Tuesday, May 18, 2010
A majority of the Maryland Court of Appeals has concluded that a 60-day suspension is the appropriate sanction for an attorney's unlawfully exchanging prescription drugs for sex. The misconduct did not take place in connection with the representation of a client and was volunteered to protect the interests of his client. The court found that the attorney's lawful possession of the drug at issue and the fact that only one pill changed hands to be mitigating factors.
The exchange involved a person who had accused the attorney's client of forcible rape. The accuser was the client's employee. The attorney knew the accuser on an intimate basis and withdrew from the case as a result. The rape charge was not pursued but the pill-for-sex information that was provided to the police was reported to Bar Counsel.
The court majority rejected the call for disbarment from the Attorney Grievance Commission:
...we must look at [respondent's] crime in context. On a spectrum of controlled dangerous substance distribution offenses, [his] crime is relatively minor. This lawyer possessed a legitimate prescription for Vicodin...He gave one pill to [the putitive rape victim] in return for oral sex. At some time within the past five years, he also gave Vicodin to Denise, a woman he knew. These actions violated [the law]. But they are of a fundamentally different character than if he did it regularly or was peddling his prescription pills to the public.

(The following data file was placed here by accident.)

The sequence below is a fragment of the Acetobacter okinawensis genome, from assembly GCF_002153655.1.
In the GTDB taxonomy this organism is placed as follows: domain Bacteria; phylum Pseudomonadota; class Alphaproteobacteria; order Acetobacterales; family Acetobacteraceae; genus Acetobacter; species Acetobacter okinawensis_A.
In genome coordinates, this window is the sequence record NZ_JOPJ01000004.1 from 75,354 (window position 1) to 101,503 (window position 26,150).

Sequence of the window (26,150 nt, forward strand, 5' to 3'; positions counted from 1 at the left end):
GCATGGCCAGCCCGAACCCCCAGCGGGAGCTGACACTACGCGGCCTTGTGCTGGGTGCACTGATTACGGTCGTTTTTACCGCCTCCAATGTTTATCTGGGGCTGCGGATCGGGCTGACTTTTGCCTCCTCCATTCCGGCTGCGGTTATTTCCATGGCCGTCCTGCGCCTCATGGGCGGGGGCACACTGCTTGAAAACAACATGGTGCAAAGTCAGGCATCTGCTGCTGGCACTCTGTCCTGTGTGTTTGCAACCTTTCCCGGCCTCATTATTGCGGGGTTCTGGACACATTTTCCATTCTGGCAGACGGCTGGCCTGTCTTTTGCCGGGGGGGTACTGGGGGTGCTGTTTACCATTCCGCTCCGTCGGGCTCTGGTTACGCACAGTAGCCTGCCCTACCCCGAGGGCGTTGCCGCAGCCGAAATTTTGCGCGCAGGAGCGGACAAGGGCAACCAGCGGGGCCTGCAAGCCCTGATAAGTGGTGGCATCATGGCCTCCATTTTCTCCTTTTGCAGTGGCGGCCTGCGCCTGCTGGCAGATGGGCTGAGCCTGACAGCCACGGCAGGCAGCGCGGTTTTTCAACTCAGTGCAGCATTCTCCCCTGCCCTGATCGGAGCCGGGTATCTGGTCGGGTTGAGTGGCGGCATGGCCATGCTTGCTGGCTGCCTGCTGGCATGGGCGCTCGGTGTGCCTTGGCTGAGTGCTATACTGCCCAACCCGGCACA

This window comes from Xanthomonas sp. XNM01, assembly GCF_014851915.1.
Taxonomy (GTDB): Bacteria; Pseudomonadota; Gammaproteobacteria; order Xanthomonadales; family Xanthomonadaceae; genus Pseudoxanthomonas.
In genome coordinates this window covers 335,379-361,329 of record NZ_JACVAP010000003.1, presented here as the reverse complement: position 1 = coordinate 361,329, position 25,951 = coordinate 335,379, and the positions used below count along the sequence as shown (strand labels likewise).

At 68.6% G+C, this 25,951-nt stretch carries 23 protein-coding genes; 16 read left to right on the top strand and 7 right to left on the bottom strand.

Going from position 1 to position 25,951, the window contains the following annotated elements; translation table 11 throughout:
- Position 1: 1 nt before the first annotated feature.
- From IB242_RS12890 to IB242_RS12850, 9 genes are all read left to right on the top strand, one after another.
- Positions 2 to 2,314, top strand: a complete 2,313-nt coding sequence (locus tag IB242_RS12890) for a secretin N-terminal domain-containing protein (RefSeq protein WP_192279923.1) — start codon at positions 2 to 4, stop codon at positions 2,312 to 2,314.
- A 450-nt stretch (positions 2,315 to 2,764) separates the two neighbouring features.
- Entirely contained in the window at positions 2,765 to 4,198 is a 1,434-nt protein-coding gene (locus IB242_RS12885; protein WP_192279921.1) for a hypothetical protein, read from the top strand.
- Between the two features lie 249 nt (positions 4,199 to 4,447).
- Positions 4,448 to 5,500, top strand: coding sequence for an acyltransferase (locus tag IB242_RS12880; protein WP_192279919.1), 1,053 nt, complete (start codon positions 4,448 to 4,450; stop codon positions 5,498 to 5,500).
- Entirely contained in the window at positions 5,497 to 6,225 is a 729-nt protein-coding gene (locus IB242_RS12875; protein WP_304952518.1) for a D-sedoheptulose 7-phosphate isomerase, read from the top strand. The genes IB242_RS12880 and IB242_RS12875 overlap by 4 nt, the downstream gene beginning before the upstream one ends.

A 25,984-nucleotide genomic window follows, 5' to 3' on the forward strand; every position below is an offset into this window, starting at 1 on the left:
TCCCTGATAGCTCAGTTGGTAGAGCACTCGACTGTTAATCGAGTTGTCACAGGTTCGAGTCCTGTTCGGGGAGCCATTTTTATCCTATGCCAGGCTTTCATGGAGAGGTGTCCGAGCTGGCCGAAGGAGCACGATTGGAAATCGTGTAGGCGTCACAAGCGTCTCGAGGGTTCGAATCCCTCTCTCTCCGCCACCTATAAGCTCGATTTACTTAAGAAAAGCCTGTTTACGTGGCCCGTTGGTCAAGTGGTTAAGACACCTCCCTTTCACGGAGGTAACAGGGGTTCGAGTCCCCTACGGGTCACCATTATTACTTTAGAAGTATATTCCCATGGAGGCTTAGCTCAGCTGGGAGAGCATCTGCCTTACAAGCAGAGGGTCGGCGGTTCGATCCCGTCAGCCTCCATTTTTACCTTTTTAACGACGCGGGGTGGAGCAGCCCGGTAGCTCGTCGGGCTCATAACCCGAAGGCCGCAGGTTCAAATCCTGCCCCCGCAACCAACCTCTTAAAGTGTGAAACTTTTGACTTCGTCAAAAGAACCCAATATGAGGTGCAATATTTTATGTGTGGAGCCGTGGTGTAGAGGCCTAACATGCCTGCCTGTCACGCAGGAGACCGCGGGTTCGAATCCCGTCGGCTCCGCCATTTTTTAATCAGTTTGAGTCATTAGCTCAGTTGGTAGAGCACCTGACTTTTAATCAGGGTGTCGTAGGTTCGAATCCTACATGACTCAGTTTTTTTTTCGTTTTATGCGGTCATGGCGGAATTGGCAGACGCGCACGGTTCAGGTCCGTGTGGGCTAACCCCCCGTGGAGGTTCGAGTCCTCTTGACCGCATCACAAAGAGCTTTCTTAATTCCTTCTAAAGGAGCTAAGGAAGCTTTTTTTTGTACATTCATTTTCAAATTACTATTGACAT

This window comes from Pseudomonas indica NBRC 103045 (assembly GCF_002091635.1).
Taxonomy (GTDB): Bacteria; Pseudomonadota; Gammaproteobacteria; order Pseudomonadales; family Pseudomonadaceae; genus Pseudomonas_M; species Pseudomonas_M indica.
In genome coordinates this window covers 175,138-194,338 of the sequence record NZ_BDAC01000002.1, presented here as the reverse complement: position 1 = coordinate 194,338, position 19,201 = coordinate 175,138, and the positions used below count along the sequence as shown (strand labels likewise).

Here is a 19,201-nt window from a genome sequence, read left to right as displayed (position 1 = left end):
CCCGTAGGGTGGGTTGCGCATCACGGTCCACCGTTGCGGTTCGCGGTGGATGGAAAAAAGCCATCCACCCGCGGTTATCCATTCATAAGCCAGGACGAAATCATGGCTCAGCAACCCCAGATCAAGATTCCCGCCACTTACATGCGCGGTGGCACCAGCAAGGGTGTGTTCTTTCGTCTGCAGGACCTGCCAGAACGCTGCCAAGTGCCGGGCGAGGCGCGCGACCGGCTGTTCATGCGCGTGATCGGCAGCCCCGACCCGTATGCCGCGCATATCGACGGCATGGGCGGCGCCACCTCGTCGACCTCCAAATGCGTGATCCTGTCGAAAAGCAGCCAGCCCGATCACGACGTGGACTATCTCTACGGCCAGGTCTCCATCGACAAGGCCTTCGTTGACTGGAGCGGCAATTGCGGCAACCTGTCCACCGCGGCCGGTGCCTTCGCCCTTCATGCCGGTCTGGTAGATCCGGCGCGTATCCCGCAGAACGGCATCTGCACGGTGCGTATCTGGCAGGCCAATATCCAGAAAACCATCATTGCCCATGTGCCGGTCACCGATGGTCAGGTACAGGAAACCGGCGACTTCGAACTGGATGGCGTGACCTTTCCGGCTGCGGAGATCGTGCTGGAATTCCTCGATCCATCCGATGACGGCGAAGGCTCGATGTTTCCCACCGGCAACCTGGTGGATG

Perhaps more importantly, [his] misconduct likely would never have come to light had he not volunteered the information that led to the complaint against him. He did so, by all accounts, in order to help an individual who was his client until a short time before [his] disclosure to the police. The evidence shows the [he] believed his client had been wrongfully charged with rape...[his] effort to help his client was out of the ordinary, in that he willingly placed his own self-interest in jeopardy in order to serve his client's interests...Many others in his place may have lacked the fortitude to make this disclosure, given the potential risks to themselves.
The court also rejected a number of claims made by the attorney.
A dissent, joined by two other justices, expresses the view that the "sanction, for all that appears from the absence of such an analysis, was plucked randomly from thin air...judging from the conduct at issue in the present disciplinary proceeding and his inappropriate conduct in [a] prior disciplinary proceeding, it cannot be stated with any degree of confidence that [he] will not repeat these types of libido-driven actions..." The dissenters would impose an indefinite suspension of not less than six months. (Mike Frisch)